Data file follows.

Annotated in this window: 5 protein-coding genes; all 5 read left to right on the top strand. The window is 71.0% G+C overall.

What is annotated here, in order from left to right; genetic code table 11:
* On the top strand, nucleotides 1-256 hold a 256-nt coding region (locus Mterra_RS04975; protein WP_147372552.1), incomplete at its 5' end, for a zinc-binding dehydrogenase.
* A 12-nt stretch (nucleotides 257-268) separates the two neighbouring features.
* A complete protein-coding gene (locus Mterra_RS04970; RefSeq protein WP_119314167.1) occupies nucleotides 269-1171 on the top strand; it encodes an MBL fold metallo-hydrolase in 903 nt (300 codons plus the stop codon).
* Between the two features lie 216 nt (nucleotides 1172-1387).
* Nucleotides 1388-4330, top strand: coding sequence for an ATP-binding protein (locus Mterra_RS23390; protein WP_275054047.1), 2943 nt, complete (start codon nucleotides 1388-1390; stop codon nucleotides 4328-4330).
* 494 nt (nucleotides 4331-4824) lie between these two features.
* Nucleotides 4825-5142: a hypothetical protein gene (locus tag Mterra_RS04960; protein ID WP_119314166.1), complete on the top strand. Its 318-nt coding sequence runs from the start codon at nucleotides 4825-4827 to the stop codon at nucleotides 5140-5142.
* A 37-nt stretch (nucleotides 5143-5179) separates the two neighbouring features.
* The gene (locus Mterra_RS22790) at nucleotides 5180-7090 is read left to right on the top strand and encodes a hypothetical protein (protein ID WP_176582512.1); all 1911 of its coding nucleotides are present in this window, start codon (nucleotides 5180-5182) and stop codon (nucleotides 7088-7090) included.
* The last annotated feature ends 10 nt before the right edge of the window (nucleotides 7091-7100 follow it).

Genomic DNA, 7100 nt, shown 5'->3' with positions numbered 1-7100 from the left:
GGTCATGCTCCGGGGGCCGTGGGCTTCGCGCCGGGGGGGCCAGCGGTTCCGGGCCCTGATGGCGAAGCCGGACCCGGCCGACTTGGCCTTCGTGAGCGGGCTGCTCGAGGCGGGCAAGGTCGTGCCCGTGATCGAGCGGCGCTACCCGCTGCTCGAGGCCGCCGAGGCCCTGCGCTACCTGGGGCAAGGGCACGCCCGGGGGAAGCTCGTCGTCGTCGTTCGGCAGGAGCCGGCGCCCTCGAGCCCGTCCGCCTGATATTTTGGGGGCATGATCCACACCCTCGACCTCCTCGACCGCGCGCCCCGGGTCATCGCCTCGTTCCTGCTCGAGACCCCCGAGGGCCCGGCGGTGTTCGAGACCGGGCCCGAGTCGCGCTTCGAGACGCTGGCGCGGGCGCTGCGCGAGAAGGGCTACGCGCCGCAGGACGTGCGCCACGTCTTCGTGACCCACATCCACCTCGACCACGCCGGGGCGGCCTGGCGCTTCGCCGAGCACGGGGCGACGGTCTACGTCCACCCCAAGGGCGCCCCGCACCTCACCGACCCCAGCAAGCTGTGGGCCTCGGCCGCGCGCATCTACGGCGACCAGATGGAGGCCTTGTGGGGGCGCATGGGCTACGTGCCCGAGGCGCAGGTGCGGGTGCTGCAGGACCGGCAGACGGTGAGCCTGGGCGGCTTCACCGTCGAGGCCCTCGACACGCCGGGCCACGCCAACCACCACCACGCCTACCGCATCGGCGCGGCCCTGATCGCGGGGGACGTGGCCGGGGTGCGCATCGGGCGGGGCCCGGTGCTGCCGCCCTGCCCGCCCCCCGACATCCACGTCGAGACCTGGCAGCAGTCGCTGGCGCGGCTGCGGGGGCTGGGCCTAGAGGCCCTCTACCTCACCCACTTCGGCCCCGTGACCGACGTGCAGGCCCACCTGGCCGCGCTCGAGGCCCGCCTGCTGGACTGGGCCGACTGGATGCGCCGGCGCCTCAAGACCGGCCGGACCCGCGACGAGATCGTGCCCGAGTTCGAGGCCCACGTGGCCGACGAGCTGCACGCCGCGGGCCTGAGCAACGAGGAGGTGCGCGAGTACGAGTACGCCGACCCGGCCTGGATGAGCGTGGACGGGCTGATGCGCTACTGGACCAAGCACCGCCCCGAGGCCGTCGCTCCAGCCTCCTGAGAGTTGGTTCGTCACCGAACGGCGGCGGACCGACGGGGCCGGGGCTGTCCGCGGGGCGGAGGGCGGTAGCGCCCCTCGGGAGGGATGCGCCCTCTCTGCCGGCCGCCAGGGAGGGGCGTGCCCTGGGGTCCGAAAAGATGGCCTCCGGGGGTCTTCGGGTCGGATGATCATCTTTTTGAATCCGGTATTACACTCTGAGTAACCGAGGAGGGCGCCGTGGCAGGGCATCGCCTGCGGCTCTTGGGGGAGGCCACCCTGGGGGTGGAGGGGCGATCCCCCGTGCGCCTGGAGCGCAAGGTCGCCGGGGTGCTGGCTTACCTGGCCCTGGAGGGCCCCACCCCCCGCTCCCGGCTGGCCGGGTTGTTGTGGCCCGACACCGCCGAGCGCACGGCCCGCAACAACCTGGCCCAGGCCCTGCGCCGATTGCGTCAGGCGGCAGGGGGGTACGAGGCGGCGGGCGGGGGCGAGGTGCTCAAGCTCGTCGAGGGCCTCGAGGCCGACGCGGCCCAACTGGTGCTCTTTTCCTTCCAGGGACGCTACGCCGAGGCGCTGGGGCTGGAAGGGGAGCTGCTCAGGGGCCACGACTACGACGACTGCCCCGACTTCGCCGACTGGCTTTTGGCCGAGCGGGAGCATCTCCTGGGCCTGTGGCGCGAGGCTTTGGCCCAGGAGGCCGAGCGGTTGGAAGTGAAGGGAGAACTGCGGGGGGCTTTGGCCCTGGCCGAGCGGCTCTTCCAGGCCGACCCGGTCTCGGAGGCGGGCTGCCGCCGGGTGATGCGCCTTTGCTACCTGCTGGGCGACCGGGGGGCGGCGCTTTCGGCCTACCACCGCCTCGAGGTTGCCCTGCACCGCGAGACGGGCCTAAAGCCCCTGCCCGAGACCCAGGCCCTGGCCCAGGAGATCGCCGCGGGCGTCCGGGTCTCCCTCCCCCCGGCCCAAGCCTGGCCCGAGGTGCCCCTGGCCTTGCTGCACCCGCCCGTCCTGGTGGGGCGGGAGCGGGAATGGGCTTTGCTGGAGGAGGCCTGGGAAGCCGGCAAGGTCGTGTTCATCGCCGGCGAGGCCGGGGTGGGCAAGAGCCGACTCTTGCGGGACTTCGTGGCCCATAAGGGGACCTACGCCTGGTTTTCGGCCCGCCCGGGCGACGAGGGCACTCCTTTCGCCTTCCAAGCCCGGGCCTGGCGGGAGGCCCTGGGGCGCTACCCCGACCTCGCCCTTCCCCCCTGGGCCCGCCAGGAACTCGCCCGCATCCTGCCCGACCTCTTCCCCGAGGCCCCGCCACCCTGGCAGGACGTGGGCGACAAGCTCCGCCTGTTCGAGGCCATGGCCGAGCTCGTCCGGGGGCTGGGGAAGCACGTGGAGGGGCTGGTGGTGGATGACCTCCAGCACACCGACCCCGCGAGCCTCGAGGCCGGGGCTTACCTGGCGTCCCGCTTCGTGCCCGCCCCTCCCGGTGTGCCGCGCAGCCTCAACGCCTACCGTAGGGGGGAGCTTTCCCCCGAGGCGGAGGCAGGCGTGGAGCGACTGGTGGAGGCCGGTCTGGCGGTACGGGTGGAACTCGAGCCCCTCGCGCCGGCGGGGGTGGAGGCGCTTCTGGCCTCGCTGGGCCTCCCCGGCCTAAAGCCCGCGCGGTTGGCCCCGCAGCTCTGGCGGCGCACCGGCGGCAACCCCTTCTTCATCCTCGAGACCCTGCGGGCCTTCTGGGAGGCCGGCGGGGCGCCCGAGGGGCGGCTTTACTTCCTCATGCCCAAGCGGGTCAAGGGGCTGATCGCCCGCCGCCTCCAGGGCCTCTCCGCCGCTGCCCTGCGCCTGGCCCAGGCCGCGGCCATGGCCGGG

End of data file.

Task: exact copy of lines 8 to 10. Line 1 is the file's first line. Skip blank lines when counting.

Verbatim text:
* 494 nt (nucleotides 4331-4824) lie between these two features.
* Nucleotides 4825-5142: a hypothetical protein gene (locus tag Mterra_RS04960; protein ID WP_119314166.1), complete on the top strand. Its 318-nt coding sequence runs from the start codon at nucleotides 4825-4827 to the stop codon at nucleotides 5140-5142.
* A 37-nt stretch (nucleotides 5143-5179) separates the two neighbouring features.